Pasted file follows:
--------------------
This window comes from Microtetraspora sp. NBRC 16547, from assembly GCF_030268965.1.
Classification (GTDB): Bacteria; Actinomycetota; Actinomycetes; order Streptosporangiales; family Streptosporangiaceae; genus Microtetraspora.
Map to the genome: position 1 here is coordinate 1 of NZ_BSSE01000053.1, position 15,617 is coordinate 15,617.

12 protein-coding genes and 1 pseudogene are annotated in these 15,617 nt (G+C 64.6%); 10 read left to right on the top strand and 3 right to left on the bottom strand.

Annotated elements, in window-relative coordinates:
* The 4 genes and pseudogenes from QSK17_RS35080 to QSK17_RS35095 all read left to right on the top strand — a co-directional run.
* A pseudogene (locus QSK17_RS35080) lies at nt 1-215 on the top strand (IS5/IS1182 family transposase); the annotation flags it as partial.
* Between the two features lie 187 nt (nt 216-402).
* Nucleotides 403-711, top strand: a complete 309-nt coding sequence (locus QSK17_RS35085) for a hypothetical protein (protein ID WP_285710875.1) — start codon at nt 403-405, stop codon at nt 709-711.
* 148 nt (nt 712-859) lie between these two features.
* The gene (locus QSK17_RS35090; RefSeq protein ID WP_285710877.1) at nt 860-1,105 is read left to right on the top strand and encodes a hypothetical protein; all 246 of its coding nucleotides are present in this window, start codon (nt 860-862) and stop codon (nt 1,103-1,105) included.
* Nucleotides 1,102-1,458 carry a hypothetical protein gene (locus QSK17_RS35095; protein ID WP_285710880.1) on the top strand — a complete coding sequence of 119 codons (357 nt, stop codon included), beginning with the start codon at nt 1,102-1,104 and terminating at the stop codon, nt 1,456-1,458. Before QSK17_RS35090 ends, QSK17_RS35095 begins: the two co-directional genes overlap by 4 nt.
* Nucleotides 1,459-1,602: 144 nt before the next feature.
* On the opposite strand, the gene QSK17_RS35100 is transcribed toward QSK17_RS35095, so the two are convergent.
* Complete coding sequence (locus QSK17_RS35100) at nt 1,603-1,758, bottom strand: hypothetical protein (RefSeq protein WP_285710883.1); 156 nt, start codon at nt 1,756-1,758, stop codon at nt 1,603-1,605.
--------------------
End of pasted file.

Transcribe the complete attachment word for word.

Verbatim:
This window comes from Microtetraspora sp. NBRC 16547, from assembly GCF_030268965.1.
Classification (GTDB): Bacteria; Actinomycetota; Actinomycetes; order Streptosporangiales; family Streptosporangiaceae; genus Microtetraspora.
Map to the genome: position 1 here is coordinate 1 of NZ_BSSE01000053.1, position 15,617 is coordinate 15,617.

12 protein-coding genes and 1 pseudogene are annotated in these 15,617 nt (G+C 64.6%); 10 read left to right on the top strand and 3 right to left on the bottom strand.

Annotated elements, in window-relative coordinates:
* The 4 genes and pseudogenes from QSK17_RS35080 to QSK17_RS35095 all read left to right on the top strand — a co-directional run.
* A pseudogene (locus QSK17_RS35080) lies at nt 1-215 on the top strand (IS5/IS1182 family transposase); the annotation flags it as partial.
* Between the two features lie 187 nt (nt 216-402).
* Nucleotides 403-711, top strand: a complete 309-nt coding sequence (locus QSK17_RS35085) for a hypothetical protein (protein ID WP_285710875.1) — start codon at nt 403-405, stop codon at nt 709-711.
* 148 nt (nt 712-859) lie between these two features.
* The gene (locus QSK17_RS35090; RefSeq protein ID WP_285710877.1) at nt 860-1,105 is read left to right on the top strand and encodes a hypothetical protein; all 246 of its coding nucleotides are present in this window, start codon (nt 860-862) and stop codon (nt 1,103-1,105) included.
* Nucleotides 1,102-1,458 carry a hypothetical protein gene (locus QSK17_RS35095; protein ID WP_285710880.1) on the top strand — a complete coding sequence of 119 codons (357 nt, stop codon included), beginning with the start codon at nt 1,102-1,104 and terminating at the stop codon, nt 1,456-1,458. Before QSK17_RS35090 ends, QSK17_RS35095 begins: the two co-directional genes overlap by 4 nt.
* Nucleotides 1,459-1,602: 144 nt before the next feature.
* On the opposite strand, the gene QSK17_RS35100 is transcribed toward QSK17_RS35095, so the two are convergent.
* Complete coding sequence (locus QSK17_RS35100) at nt 1,603-1,758, bottom strand: hypothetical protein (RefSeq protein WP_285710883.1); 156 nt, start codon at nt 1,756-1,758, stop codon at nt 1,603-1,605.